Variations Of The Open C Chord

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You can use the variations that I’ll show you in this lesson to substitute the common open C chord. These chords can add color to your progressions- perfect for when you need to add a little spice. Use them sparingly, though! You don’t want to much of a good thing. Overuse can dull their impact.

We’ll learn Csus2, Csus4, Cmaj7, and C6.

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Fig. 4: Just Another C Chord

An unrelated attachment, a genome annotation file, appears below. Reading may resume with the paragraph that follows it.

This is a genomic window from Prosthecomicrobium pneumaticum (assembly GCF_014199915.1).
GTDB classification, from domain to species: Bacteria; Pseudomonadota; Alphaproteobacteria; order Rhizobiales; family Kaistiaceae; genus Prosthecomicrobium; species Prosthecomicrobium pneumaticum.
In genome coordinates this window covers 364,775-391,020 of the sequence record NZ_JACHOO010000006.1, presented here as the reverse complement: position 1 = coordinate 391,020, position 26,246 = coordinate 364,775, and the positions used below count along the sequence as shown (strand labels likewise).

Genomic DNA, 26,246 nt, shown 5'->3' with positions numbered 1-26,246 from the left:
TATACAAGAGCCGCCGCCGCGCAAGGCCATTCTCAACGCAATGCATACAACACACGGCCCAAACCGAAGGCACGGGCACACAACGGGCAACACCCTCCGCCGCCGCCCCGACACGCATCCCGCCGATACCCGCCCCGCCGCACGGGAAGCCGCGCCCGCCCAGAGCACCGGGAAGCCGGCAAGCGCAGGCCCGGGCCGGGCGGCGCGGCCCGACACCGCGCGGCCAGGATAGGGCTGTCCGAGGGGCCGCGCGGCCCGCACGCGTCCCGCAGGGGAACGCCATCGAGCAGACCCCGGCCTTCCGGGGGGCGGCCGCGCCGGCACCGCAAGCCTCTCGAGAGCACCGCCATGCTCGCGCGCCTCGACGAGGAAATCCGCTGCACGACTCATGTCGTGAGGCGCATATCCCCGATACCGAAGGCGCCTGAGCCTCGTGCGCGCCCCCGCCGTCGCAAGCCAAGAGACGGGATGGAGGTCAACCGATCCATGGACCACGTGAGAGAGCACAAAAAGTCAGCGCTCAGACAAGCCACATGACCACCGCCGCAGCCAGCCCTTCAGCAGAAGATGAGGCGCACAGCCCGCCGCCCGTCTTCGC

Fig. 5: C Suspended 2nd (C sus2)

Fig. 6: C Major 7th

major seventh chord refers to where the “seventh” note is a major seventh above the root (a fifth above the third note). This is more precisely known as the major/major seventh chord, and it can be written as maj7, M7.

Fig. 7: C6

In modern popular music, a sixth chord is any triad with an added sixth above the root.

Fig. 8: C Suspended 4th

When we add the 4th scale step we get what is called a suspended 4th chord, or C sus4. This adds dissonance and wants to resolve back to a C chord.

Fig. 9: C sus2

Just another C suspended 2nd chord.